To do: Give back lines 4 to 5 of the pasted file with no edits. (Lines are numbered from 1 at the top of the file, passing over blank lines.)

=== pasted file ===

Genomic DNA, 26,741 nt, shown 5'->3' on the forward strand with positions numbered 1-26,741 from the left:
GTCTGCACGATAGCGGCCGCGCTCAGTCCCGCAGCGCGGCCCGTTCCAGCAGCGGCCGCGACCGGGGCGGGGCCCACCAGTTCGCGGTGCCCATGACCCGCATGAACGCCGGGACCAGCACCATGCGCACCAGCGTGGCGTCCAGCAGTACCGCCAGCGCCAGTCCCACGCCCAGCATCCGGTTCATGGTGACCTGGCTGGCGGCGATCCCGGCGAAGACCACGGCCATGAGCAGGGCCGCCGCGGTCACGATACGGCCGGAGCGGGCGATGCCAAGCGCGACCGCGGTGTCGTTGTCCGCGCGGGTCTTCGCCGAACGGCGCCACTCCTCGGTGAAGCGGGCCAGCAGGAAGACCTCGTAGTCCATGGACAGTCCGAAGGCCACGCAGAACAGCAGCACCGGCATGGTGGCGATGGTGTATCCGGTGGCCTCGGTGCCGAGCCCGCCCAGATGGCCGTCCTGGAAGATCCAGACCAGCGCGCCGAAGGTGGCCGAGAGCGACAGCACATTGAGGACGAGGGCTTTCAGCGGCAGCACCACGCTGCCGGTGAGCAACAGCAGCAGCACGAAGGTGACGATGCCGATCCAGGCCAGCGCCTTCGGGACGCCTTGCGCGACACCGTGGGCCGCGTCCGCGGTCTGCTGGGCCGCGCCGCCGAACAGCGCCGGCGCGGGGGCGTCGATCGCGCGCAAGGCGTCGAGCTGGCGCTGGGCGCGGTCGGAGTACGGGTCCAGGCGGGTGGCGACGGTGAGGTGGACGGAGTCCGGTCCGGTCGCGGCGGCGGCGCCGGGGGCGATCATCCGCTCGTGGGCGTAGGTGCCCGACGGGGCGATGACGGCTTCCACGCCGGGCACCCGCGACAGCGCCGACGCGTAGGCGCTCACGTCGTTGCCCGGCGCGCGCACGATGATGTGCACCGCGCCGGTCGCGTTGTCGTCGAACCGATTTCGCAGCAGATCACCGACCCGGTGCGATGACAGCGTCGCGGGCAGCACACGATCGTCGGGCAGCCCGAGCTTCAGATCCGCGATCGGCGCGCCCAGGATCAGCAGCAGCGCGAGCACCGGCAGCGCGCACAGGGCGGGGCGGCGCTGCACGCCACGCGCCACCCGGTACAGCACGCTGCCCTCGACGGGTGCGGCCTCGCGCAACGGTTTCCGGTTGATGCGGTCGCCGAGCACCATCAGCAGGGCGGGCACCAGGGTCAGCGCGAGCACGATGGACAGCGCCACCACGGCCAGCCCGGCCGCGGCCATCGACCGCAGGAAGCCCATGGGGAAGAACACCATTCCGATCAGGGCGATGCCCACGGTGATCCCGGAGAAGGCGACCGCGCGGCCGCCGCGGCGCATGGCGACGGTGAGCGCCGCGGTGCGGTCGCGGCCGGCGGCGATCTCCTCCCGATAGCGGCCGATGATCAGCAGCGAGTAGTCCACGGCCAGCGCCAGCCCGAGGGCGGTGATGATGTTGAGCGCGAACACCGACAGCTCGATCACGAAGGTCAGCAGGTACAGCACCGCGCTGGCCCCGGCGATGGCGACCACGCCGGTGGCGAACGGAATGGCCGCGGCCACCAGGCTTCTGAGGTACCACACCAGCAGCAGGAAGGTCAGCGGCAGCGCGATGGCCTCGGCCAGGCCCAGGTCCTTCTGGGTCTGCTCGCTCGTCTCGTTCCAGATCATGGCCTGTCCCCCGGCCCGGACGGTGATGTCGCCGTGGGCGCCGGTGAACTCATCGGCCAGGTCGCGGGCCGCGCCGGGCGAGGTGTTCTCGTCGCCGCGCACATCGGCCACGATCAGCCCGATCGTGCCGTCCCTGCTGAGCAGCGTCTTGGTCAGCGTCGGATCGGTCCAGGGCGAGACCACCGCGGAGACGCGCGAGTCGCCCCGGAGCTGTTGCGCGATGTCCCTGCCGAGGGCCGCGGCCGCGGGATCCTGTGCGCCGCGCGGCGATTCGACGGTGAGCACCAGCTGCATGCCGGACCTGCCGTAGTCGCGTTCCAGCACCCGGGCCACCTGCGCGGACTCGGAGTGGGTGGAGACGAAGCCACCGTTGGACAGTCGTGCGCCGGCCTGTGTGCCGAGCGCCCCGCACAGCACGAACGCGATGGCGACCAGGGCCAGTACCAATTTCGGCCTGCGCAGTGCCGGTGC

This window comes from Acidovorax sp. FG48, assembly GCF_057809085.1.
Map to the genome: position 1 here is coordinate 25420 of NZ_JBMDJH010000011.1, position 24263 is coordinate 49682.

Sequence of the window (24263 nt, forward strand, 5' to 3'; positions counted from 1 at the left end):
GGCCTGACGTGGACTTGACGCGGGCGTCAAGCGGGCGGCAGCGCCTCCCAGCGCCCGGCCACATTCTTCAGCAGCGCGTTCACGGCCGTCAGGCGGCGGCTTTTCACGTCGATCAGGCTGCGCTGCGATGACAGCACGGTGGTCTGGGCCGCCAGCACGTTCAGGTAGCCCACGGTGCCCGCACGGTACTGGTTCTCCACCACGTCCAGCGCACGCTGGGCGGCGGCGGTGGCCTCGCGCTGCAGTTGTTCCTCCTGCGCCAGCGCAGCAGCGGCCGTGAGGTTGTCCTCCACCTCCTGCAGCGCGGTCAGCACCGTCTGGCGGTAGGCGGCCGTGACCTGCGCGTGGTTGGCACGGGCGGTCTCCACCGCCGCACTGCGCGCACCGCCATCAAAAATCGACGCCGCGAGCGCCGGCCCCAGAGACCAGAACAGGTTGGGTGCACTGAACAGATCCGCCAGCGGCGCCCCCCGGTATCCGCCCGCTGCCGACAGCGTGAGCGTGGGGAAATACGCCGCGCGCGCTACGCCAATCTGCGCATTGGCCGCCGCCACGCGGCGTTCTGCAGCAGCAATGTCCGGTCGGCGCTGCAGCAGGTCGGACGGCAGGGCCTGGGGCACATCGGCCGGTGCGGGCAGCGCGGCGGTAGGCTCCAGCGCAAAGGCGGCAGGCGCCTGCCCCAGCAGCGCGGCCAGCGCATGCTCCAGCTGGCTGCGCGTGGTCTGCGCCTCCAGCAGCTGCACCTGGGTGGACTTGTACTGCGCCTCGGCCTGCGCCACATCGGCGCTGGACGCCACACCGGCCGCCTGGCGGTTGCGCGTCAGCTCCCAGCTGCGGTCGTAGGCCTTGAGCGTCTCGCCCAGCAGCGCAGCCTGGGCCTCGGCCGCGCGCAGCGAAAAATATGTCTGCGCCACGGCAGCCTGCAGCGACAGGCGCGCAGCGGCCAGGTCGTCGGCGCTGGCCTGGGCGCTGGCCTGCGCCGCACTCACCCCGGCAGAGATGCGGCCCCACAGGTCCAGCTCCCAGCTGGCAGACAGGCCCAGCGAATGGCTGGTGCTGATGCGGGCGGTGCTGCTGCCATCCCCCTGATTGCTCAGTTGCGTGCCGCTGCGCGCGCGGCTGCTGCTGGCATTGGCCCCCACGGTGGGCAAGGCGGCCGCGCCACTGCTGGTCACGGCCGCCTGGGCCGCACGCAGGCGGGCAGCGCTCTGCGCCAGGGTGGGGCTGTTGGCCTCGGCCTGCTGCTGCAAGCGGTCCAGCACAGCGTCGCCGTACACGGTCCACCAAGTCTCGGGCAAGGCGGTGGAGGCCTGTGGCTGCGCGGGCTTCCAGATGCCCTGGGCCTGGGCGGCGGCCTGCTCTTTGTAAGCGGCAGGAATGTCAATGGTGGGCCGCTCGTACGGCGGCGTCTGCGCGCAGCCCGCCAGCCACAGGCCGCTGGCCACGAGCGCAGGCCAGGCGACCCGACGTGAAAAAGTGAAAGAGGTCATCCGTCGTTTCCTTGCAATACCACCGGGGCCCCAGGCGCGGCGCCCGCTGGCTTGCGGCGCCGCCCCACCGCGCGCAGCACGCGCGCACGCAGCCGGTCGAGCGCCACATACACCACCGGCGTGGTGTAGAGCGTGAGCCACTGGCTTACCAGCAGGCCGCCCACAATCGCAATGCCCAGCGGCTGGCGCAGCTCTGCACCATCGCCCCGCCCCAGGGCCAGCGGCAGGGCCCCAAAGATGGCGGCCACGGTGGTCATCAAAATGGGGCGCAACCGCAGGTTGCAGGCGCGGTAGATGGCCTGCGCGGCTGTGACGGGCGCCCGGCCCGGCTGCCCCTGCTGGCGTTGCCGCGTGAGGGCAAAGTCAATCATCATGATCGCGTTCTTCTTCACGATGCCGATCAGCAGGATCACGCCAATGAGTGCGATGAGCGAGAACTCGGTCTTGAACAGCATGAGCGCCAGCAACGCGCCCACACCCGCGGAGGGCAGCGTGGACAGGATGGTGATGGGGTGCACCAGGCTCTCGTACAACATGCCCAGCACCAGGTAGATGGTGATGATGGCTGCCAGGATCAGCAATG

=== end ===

Map to the genome: position 1 here is coordinate 25420 of NZ_JBMDJH010000011.1, position 24263 is coordinate 49682.

Sequence of the window (24263 nt, forward strand, 5' to 3'; positions counted from 1 at the left end):